In The Name Of Poetry

Mahadevi Verma (1907-1987)

Born in 1907 in Farrukhabad, Uttar Pradesh,Mahadevi Varma emerged as a prominent Hindi poet of the twentieth century.She obtained her primary education from Indore and pursued further academic interests in Prayag. During the period of national crisis, she assumed a pivotal role as a humanist writer, activist, and informed citizen. Varma was an exceptionally gifted Indian poet of the early twentieth century who, with her profound awareness of the “human predicament” and the “feminine poetic consciousness,” left an indelible imprint on Indian literature.
Often referred to as “Modern-day Meera” for her mystical, ethereal style and preoccupation with sordid and spiritual themes, her poetry has been greatly cherished for its exquisite lyrical charm, gender insights, as well as profound existential awareness.Amongst the very few female writers of her generation, she is the foremost voice devoted to giving adequate response to questions of ‘silence’, ‘alienation’, ‘oppression’ and ‘erasure’ of women and other marginalized people through her sensitive portrayal of the same. Apparently, despite being positioned within the patriarchal androcentric structures, she was able to resist the prevalent norms and could amplify women’s voices, their concerns pertaining to their desires, needs, emotions, and rights for freedom and self-development in a newly sovereign yet evolving society where wome’s experiences were traditionally ignored and obliterated. Her life choices, decision to forego her child marriage, renunciation of her role of a wife, the decision to write in Khari Boli, and refusal to be cowed down by dominant male writers’ preference of theme, language, and style, and her resolve to dedicate her entire life to the country as a social activist, distinguished educationist, and pioneering force in women’s emancipation from long-held servitude- all exemplify her nonconventional radical side to readers. Her writings clearly bring out her obvious displeasure towards women’s subjectification and subordination and clearly demand the re-articulation of women’s roles and their subjectivity. Shrinkhala Ki Kadiyan, (1943;Links In The Chain)Path Ke Saathi, (1956; Fellow Travellers), Smriti Ki Rekhayein, (1943; Pilgrimage to the Himalayas, and Other Silhouettes From Memory), and Mera Parivaar, (1971; My Family) are a few of her notable works that attest to her reputation as a renowned author among astute readers. Rooted in the indigenous cultural, philosophical, and literary critical traditions she became an important literary role model for many to follow. The loneliness of a “gendered subject” and the struggle for individual rights were recurring themes in her works, that were previously overlooked, and even rejected by the mainstream literary canon. A prolific writer and a dedicated academic, Mahadevi received numerous accolades throughout her career, including a fellowship at the esteemed Sahitya Akademi in 1979, the Padma Bhushan award in 1956, the Gyanpeeth award in 1982, and the Padma Vibhushan award in 1988. Her engagement with the pain and ‘angst’ of the afflicted humanity makes a powerful statement on the exclusionary politics, discriminatory attitudes, and apathetic behavior of the hegemonic forces towards the powerless and the ignorant. She defies constraints imposed by society on “a thinking woman” and, through the sheer force of her words, captures the conflict between the individual and society and combines the inner and outer quest of self-discovery with relative ease and simplicity. It is the aesthetic, spiritual, eco critical dimensions of her poetry that initiate readers into an enquiry of their own existence and the world surrounding them. In the Preface to Yama, she discusses her perception of sorrow by stating, “Sorrow is such a poetry of my intimate life that has the power to bind the entire world together with a single thread.Our innumerable joys may not even bring us to the first step of humanity, but not a single tear can fall without sweetening and nourishing our lives. Man wants to experience pleasure alone, but he wants to share his sorrow with everyone – his life in worldly life, his suffering in world pain – in the same way that a drop of water gets mixed with the ocean,is the poet’s salvation.I admire both kinds of sorrow: the one that binds the sensitive heart of man to the entire world in an unbreakable bond, and the other, which is the cry of an infinite consciousness bound by time and space.” (p.12) Her poetry, by exploring the complexities of human emotions and interpersonal relationships, moves and stirs readers by providing a distinctive worldview and emotional awareness. Varma’s poetic voice remained strong and unwavering throughout the age she lived and beyond, establishing her as a true literary icon of Indian literature despite her solitary yet socially significant and influential existence.Varma’s poetry was to a large extent shaped by her personal experiences, her cultural intellectual background, the political environment of the country,the social realities of those times and her early awareness of the Buddhist doctrine of “dukkha” (sorrow or suffering) as the ultimate reality of all earthly existence. Her writings not only celebrated the grandeur of nature and the resilience of the human spirit, but also acknowledged the melancholy that individuals experience when subjected to the strain of coercive forces in society. Even during her lifetime, she had attained eminence as a Hindi poetess, academician, artist, essayist, and fiction writer with immense contributions to the growth and popularity of the Chhayavad Movement in Literature. Born into a traditional family, she went on to receive sound education from her erudite parents and grandparents, as well as from the renowned thinkers, reformers and freedom fighters of previous generation. Her impeccable knowledge of the literary canons of Hindi, English, and Sanskrit, in tandem with her proficiency in the dialects of Hindi and exposure to the popular literature, as well as the region’s rich folk traditions, enabled her to showcase an exceptional poetic prowess through her poignant and emotive writings.The following statement from her book titled, Path ke Saathi (Fellow Travellers) brings out her appreciation for different cultures and traditions. Despite growing up in a wide and heterogeneous milieu in terms of literary, linguistic, religious, and ideological influences, she realized her philosophy relatively early in life. “The perspective on life afforded by such a diverse, yet harmonious, environment has made humans more valuable to me.I believe that the barriers that separate the world’s religions are fictitious, a product of man’s inflated sense of self-importance. The only way to obtain the truth is to erase those lines.” (7) Despite her mysticism,spirituality, compassion, and musical sense, she had the audacity to confront the so-called hallowed borders of intimate/public, ethereal/ephemeral, woman/man, worldly/divine, tradition/modernity, and so on. She was even regarded as one of the four major pillars of Chhayawadi movement in Hindi Literature.Poetry written by Mahadevi is the crowning achievement of Hindi literature; it exemplifies the profound poetic experience and idealism of the pre-independence era, which it truly represents. Mahadevi Verma’s poetry is both aesthetically pleasing and intellectually stimulating.The poems quite explicitly and implicitly deal with subjects like transcendence, divine longing, devotion, transience, permanence, sorrow, worldly entrapment, belonging, freedom,nationalism, grief, agony, separation, isolation, loss, and the transience of life, and the genesis of death and rebirth. Through a unique language experience, one is totally immersed in the universe of her writing. In her poetry, the individual and the collective struggle for survival become inextricably intertwined. She internalises the collective experiences of women in a patriarchal society and emerges as a survivor. In order to appreciate the musicality of Mahadevi’s poetry, which is sonorous, spontaneous, and metaphorical, one must have some knowledge of the craft or technique of poetry and a keen ear. Her output was prodigious, and her compositions always exude melody and poetic emotion. To appreciate her poetry, one must be able to visualize the images of an Indian home and everyday life. Compassion for all beings is its foundation, and it elevates human suffering to such an exalted status that it almost appears primal and pleasurable. Reading her poetry is like embarking on a voyage that is both euphoric and empowering, as it celebrates not only the ‘self’ but also immortalizes our ordinary, ritualistic existence. Although Mahadevi Varma faced criticism for her avowed expression of sorrow, she was still hailed as the finest singer in whose work perceptive readers could hear “the still, sad music of humanity(Wordsworth).” Her poetry is an affirmation of the belief that our most poignant melodies often stem from our most profound grief, as observed by P.B. Shelley, “Our sweetest songs are those that tell of saddest thought.”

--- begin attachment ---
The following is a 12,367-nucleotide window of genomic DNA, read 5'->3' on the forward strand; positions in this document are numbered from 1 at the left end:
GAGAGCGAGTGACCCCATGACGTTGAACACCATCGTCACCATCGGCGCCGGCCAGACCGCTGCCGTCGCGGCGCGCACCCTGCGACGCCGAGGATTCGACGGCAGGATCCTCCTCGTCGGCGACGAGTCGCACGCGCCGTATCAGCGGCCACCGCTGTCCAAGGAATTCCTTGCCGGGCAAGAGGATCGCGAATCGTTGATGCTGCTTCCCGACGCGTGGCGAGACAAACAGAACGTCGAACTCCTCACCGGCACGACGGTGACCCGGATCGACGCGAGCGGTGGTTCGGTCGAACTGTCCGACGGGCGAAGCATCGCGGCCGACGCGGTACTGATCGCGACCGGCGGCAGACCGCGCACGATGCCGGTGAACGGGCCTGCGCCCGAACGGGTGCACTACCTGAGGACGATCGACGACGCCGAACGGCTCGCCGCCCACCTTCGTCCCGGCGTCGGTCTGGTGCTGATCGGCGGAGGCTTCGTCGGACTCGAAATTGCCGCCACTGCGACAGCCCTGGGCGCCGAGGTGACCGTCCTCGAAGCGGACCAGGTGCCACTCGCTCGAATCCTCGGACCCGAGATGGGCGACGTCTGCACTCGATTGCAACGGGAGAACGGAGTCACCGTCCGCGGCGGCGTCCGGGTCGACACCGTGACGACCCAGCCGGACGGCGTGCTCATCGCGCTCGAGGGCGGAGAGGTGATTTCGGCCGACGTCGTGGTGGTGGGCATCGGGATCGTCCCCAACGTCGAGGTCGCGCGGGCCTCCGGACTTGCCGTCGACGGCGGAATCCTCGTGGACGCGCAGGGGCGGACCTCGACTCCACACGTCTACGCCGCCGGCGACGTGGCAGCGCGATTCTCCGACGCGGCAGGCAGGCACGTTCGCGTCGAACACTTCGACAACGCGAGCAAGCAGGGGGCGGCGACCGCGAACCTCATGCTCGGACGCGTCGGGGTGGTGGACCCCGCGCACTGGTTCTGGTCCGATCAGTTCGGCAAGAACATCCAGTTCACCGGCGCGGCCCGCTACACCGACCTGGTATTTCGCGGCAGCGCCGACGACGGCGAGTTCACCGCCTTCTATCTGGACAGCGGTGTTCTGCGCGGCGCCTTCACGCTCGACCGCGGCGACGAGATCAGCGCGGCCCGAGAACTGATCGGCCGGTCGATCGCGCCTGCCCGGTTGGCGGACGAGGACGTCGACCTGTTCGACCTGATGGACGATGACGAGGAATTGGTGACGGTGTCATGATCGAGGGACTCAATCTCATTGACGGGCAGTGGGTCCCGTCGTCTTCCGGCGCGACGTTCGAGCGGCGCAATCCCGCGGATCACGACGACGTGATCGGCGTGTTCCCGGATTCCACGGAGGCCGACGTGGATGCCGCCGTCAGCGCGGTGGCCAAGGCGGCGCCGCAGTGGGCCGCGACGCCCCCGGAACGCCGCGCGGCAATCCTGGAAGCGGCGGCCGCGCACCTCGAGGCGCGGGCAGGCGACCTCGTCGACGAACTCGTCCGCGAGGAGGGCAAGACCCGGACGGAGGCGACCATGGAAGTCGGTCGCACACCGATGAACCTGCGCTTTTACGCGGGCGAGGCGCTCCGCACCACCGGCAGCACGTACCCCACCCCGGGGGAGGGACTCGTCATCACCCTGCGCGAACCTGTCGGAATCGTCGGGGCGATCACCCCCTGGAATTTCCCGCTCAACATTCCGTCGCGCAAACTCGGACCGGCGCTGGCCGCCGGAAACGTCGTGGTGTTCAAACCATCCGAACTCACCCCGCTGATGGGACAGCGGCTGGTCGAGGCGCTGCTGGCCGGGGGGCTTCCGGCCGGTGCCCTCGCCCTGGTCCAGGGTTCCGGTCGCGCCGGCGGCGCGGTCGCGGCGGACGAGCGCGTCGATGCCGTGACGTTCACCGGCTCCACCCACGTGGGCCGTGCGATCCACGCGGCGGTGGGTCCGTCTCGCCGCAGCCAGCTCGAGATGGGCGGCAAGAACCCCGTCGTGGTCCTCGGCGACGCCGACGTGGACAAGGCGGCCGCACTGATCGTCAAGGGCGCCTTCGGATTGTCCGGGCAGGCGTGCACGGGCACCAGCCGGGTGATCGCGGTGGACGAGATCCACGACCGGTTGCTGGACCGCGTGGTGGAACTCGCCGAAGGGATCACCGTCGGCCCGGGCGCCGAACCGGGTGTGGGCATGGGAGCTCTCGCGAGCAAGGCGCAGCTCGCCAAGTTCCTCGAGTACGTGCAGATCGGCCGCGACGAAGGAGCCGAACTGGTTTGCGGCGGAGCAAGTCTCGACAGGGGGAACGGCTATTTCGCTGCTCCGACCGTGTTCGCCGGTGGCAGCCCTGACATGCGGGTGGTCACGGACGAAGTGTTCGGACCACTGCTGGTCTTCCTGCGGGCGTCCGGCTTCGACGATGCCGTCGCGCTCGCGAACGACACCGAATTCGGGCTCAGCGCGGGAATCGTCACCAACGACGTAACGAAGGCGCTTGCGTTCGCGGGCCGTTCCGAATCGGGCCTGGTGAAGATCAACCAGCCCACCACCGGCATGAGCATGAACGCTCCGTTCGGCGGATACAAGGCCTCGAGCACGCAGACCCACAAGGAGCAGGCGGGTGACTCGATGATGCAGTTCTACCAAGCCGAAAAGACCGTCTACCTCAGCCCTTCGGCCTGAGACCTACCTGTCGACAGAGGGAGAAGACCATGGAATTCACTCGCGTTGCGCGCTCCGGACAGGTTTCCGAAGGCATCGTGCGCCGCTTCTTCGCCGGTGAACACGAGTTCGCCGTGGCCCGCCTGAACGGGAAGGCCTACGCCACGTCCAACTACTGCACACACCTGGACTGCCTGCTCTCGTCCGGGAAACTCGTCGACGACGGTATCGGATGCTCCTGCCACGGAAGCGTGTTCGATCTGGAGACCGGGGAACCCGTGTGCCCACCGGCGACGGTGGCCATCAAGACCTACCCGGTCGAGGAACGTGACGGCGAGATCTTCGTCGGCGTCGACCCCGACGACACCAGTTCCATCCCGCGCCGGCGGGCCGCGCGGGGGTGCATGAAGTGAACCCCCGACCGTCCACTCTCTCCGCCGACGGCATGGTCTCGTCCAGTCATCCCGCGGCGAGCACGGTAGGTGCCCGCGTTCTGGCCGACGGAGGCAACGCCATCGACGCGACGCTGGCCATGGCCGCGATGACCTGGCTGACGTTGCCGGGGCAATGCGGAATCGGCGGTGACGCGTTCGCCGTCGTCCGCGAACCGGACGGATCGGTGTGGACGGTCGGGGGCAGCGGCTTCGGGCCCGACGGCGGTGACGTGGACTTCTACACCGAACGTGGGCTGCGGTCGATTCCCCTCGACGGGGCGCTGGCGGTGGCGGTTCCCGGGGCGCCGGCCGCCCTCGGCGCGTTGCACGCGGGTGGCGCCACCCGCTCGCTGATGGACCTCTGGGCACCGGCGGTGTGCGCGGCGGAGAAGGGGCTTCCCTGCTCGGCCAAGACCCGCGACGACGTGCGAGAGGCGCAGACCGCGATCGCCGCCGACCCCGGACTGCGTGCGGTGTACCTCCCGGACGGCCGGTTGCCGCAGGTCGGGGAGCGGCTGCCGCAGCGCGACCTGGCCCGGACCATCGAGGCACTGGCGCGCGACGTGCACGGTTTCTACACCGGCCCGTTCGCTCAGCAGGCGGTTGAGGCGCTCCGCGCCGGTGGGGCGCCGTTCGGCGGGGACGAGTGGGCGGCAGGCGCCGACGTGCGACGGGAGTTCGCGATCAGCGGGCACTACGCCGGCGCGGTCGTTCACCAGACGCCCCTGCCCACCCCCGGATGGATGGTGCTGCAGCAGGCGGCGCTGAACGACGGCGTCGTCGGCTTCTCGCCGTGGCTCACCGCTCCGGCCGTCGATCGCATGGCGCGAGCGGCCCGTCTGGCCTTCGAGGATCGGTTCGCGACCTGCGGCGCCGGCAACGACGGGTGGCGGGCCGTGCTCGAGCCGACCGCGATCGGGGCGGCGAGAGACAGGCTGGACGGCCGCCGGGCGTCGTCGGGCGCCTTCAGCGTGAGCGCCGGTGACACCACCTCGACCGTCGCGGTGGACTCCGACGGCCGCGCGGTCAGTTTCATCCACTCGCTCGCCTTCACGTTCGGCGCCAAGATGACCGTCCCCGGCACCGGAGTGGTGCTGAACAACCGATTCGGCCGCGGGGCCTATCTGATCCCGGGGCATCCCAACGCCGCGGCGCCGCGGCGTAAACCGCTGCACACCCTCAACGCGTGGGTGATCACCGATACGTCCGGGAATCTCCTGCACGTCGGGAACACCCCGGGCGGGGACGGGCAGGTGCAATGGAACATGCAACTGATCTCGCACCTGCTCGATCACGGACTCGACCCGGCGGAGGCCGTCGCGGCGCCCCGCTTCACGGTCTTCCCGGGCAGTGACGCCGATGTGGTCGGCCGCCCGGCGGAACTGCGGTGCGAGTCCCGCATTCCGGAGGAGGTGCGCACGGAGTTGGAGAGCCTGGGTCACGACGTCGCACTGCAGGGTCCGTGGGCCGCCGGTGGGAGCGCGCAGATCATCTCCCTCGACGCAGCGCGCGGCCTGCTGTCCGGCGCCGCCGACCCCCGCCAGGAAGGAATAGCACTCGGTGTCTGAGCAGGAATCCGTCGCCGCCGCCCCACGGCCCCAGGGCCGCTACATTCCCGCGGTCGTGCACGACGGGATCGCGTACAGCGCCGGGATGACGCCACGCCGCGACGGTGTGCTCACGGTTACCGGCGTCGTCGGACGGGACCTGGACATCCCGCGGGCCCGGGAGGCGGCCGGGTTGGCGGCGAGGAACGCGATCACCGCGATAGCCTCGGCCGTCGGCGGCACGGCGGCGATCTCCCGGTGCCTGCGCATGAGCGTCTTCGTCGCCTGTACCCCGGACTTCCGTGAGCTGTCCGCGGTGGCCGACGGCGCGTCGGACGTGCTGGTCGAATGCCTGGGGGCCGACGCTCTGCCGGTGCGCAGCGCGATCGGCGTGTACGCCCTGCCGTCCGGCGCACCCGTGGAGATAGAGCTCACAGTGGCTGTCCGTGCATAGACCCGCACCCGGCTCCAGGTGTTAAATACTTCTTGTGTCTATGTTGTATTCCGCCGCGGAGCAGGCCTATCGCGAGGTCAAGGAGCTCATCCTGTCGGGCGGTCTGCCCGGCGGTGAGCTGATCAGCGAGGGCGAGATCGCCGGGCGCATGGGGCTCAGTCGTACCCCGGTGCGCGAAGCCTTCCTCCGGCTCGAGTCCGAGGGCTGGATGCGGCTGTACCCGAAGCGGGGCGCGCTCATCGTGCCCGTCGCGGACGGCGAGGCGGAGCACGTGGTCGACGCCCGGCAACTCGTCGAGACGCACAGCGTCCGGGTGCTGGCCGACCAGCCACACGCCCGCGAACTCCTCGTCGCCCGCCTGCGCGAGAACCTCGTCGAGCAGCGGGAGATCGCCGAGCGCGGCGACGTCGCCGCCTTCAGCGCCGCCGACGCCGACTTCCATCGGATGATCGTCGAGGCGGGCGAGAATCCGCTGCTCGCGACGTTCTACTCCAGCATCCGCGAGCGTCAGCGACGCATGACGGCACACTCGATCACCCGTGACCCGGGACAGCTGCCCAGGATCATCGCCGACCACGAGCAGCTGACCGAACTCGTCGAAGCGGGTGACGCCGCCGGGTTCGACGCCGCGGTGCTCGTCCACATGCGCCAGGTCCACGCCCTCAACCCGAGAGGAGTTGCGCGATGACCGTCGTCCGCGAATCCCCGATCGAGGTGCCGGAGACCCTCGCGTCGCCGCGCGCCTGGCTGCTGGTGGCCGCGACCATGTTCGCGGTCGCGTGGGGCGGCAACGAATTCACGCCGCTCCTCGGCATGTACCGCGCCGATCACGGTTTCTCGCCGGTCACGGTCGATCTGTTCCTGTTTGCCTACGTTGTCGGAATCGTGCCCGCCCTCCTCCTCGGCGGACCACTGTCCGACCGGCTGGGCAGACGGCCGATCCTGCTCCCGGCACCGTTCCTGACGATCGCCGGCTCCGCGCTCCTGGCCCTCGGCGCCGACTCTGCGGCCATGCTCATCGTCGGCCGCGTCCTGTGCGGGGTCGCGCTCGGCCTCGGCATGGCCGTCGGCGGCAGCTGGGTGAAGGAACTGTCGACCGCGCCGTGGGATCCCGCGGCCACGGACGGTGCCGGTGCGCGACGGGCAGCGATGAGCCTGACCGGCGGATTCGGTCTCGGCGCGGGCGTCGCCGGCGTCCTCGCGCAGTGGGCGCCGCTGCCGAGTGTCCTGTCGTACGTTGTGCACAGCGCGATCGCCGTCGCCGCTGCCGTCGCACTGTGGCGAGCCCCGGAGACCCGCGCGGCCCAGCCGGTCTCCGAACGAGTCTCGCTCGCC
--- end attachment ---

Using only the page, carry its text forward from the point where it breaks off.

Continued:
Introduction by Shubha Dwivedi


Mahadevi Verma’s Poems in English Translation



If Only You Arrived Once…



If only you arrived once!
How much compassion, what sentiments
Would be sprewned as pollen on the path;
Each chord of my being would pulsate with
Affectionate and frenzied melody;
Those feet will be cleansed with tears!
Moist eyes would burst into laughter at any moment
Sadness would be washed away from the lips,
Spring would usher in life,
The forever-accumulated reclusiveness would get plundered,
These eyes would have sacrificed everything,
If once you would have arrived!



Those Cheerful Blooms


Those cheerful blooms,
Which never learnt to wilt;
Those star-lit lanterns,
Which don’t like to wane.
Those desolate eyes,
Where tears don’t crystallize into pearls;
That soul’s abode
Where suffering doesn’t slumber aimlessly.
Those sapphire-like clouds
Which don’t intend to dissolve;
That eternal spring,
Which doesn’t wish to leave.
This is your world,
Devoid of suffering or despair;
One that doesn’t know to burn,
Nor ever tasted oblivion!
Will we be granted the realm of immortals,
as a gesture of your kindness?
“Let it be, oh Almighty!”
“My right to be erased!”



My body as Sunshine


With my body as sunshine, I am like a luminous lamp!

This dispersed body drifts incessantly in a cloud of fragrant smoke,
Losing myself, my mind melting into ceaseless luminous breaths

A tearful moment of creation,
and close to immersion is bright horripilation,
coming unceasingly, obliterating my identity,
I am the one nearest and dearest!

As the mighty hurricane’s dense cloud chariot moves forward,
Even if you arrive weary on the holocaust chariot carrying lightning,

Choosing the tender sweat particles along the way,
providing comfort to the restless spirits.
A pearl of affection in the sea of sorrow
Like an oyster, I shall produce!

With my body as sunshine, I am like a luminous lamp!


(Translated from Hindi by Shubha Dwivedi)